7. Caching Results

For the way autoconf is designed, some tests are quite expensive, in terms of the required work from the system running the configure script. For this reason, in the design of autoconf there is place for a caching system.

This system provides caching both for the current run (so that the same check in multiple code paths will not require execution of the same test twice) and on-disk caching for multiple runs. At the same time it's also often used to provide fake values to sidestep tests that might lead to wrong results.

Warning

The use of this feature is designed for a very narrow use case, as you can see in Section 7.1, “Why Caching is Not What You're Looking For”. Please think twice before deciding to make use of this technique when running a configure script.

If you're writing a configure.ac file, though, read on, and follow this advice for properly caching the values, as having cached tests available becomes pretty useful especially when debugging mistakes.

7.1. Why Caching is Not What You're Looking For

Often enough, ideas appear of using the caching system of autoconf to avoid repeating the same tests when configuring different projects. This approach is dangerous and unstable for very good reasons.

The first problem is that, while the caching system does provide some sanity checks to ensure that the user hasn't changed settings like compiler and flags used to build between different calls; it does not verify that the tests are executed under the same conditions. For instance, it does not take into consideration the current selected language dialect.

As an example, take two almost identical configure.ac files available as examples of this guide: a default C variant and a C99 variant. These two scripts only check for thisonlyworksonc99.h simply changing the language dialect (not even the full language) changes the results coming from the two different runs:

whynot % ./configure.c CPPFLAGS="-I."
[ ... ]
checking thisonlyworksonc99.h usability... no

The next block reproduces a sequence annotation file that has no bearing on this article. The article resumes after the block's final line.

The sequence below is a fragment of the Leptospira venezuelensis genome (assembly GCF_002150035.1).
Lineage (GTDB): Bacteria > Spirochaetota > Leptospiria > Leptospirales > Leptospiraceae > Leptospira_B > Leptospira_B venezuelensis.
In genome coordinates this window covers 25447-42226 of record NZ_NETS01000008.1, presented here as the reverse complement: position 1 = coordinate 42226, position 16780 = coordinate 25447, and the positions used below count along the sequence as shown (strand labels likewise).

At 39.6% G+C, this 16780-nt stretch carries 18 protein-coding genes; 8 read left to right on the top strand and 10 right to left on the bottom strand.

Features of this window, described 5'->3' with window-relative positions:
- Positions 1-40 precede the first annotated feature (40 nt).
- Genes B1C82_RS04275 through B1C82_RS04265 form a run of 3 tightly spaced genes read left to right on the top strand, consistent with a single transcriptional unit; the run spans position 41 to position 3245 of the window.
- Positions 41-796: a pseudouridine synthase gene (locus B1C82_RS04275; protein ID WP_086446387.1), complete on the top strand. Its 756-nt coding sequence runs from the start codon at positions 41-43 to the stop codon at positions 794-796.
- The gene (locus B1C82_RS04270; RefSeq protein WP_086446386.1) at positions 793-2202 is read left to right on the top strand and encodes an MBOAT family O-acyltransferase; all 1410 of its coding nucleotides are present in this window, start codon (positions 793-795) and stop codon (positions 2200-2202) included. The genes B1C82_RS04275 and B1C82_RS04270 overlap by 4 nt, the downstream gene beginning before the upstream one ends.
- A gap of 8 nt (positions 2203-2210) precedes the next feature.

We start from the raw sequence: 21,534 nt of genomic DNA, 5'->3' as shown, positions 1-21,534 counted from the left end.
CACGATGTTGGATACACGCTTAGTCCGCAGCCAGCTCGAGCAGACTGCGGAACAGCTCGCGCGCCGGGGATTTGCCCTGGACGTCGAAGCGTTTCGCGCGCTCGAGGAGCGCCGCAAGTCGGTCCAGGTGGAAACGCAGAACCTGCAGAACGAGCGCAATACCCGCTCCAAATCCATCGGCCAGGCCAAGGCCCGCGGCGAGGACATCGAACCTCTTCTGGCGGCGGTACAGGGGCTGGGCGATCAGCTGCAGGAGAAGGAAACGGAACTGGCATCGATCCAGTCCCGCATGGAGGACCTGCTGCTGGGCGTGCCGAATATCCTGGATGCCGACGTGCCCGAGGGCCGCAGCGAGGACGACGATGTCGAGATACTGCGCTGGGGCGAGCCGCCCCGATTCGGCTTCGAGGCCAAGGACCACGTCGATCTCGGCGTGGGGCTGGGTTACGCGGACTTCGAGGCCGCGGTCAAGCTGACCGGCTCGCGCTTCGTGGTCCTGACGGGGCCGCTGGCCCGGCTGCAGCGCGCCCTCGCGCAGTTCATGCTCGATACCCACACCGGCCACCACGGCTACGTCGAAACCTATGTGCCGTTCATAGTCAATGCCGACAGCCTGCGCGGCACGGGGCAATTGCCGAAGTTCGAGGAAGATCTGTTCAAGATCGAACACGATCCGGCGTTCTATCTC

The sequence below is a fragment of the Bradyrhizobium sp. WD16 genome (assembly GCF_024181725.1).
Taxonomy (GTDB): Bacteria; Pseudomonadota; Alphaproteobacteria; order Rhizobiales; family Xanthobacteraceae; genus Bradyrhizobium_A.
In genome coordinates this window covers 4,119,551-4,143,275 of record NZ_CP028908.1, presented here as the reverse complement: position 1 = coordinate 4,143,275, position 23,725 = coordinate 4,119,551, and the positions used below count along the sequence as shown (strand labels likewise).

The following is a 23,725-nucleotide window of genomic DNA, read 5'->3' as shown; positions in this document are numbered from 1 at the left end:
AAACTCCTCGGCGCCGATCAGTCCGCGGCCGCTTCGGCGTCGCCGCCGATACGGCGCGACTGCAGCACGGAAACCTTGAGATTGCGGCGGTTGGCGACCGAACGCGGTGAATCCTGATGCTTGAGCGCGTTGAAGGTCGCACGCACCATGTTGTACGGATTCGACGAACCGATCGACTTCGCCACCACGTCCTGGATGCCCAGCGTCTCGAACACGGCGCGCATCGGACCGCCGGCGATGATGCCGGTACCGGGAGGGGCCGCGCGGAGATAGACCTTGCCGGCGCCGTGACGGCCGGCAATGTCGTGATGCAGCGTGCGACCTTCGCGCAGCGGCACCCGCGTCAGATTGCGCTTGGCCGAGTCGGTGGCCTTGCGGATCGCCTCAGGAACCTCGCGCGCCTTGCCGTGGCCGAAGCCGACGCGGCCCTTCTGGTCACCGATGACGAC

checking thisonlyworksonc99.h presence... no
checking for thisonlyworksonc99.h... no
configure.c: creating ./config.status

whynot % ./configure.c99 CPPFLAGS="-I."
[ ... ]
checking thisonlyworksonc99.h usability... yes
checking thisonlyworksonc99.h presence... yes
checking for thisonlyworksonc99.h... yes
configure.c99: creating ./config.status

Because of the way the header is designed, it will only be found when C99 is used (remember that starting from autoconf 2.64, the “usability” test is the dominant one; see Section 4.2, “Checking For Headers”), but if you were to use the same cache file for both scripts, you'd be having some funky, unstable results:

whynot % ./configure.c CPPFLAGS="-I." -C
configure.c: creating cache config.cache
[ ... ]
checking thisonlyworksonc99.h usability... no
checking thisonlyworksonc99.h presence... no
checking for thisonlyworksonc99.h... no
configure.c: updating cache config.cache
configure.c: creating ./config.status

whynot % ./configure.c99 CPPFLAGS="-I." -C
configure.c99: loading cache config.cache
[ ... ]
checking for thisonlyworksonc99.h... (cached) no
configure.c99: updating cache config.cache
configure.c99: creating ./config.status

whynot % rm config.cache

whynot % ./configure.c99 CPPFLAGS="-I." -C
configure.c99: creating cache config.cache
[ ... ]
checking thisonlyworksonc99.h usability... yes
checking thisonlyworksonc99.h presence... yes
checking for thisonlyworksonc99.h... yes
configure.c99: updating cache config.cache
configure.c99: creating ./config.status

whynot % ./configure.c CPPFLAGS="-I." -C
configure.c: loading cache config.cache
[ ... ]
checking for thisonlyworksonc99.h... (cached) yes
configure.c: creating ./config.status

As you can see, autoconf does not validate whether the cache comes from the same configure script, nor if the same compiler options are enabled in both runs.

It doesn't stop here though, since you can write your own tests, you can easily re-use the same cache value variable name for very different meanings, and that will also produce bogus results. In turn bogus results can create multi-layer failures that are also difficult to debug unless it is known that the cache was polluted.

To make the matter worse, a common but subtle problem with cache pollution is related to pkg-config, and the fact that it allows the developer to choose any given keyword to check for any package using the same name; like NEEDED or COMMON, to look for different libraries in different projects also deems the cache to be unusable between them.

Bottom-line suggestion is that you should make use of caching sparingly, when developing code, without touching the configure.ac file nor changing the environment, which is, indeed, a very limited use of caching.